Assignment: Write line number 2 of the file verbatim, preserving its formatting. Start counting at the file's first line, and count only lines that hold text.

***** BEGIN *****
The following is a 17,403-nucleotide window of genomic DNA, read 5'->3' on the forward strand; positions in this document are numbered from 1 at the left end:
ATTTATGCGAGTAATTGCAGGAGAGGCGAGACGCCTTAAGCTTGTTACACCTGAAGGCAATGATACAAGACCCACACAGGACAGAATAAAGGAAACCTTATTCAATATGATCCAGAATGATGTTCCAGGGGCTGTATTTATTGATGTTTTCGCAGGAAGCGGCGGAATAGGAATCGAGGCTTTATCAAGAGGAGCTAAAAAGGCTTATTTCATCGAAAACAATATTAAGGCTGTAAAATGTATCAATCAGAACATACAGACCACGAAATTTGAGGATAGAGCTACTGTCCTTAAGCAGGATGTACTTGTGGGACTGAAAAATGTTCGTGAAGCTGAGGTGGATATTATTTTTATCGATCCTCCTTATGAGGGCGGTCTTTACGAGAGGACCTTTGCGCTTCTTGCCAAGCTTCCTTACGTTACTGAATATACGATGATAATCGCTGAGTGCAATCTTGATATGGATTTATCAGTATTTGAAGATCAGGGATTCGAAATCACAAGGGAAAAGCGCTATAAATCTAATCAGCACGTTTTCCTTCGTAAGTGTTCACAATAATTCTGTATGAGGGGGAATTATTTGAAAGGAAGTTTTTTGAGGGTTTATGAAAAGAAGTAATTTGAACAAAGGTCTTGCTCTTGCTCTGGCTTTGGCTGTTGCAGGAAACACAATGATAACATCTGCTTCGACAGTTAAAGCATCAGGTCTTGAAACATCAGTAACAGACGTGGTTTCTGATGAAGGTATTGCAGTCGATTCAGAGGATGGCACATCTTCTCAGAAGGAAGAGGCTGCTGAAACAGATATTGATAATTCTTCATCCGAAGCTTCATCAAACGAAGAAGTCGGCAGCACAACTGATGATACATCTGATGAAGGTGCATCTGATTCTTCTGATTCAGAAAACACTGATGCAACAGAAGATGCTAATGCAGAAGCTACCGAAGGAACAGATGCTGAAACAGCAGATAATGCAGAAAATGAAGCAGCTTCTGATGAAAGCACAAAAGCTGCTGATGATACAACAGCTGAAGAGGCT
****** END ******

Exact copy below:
ATTTATGCGAGTAATTGCAGGAGAGGCGAGACGCCTTAAGCTTGTTACACCTGAAGGCAATGATACAAGACCCACACAGGACAGAATAAAGGAAACCTTATTCAATATGATCCAGAATGATGTTCCAGGGGCTGTATTTATTGATGTTTTCGCAGGAAGCGGCGGAATAGGAATCGAGGCTTTATCAAGAGGAGCTAAAAAGGCTTATTTCATCGAAAACAATATTAAGGCTGTAAAATGTATCAATCAGAACATACAGACCACGAAATTTGAGGATAGAGCTACTGTCCTTAAGCAGGATGTACTTGTGGGACTGAAAAATGTTCGTGAAGCTGAGGTGGATATTATTTTTATCGATCCTCCTTATGAGGGCGGTCTTTACGAGAGGACCTTTGCGCTTCTTGCCAAGCTTCCTTACGTTACTGAATATACGATGATAATCGCTGAGTGCAATCTTGATATGGATTTATCAGTATTTGAAGATCAGGGATTCGAAATCACAAGGGAAAAGCGCTATAAATCTAATCAGCACGTTTTCCTTCGTAAGTGTTCACAATAATTCTGTATGAGGGGGAATTATTTGAAAGGAAGTTTTTTGAGGGTTTATGAAAAGAAGTAATTTGAACAAAGGTCTTGCTCTTGCTCTGGCTTTGGCTGTTGCAGGAAACACAATGATAACATCTGCTTCGACAGTTAAAGCATCAGGTCTTGAAACATCAGTAACAGACGTGGTTTCTGATGAAGGTATTGCAGTCGATTCAGAGGATGGCACATCTTCTCAGAAGGAAGAGGCTGCTGAAACAGATATTGATAATTCTTCATCCGAAGCTTCATCAAACGAAGAAGTCGGCAGCACAACTGATGATACATCTGATGAAGGTGCATCTGATTCTTCTGATTCAGAAAACACTGATGCAACAGAAGATGCTAATGCAGAAGCTACCGAAGGAACAGATGCTGAAACAGCAGATAATGCAGAAAATGAAGCAGCTTCTGATGAAAGCACAAAAGCTGCTGATGATACAACAGCTGAAGAGGCT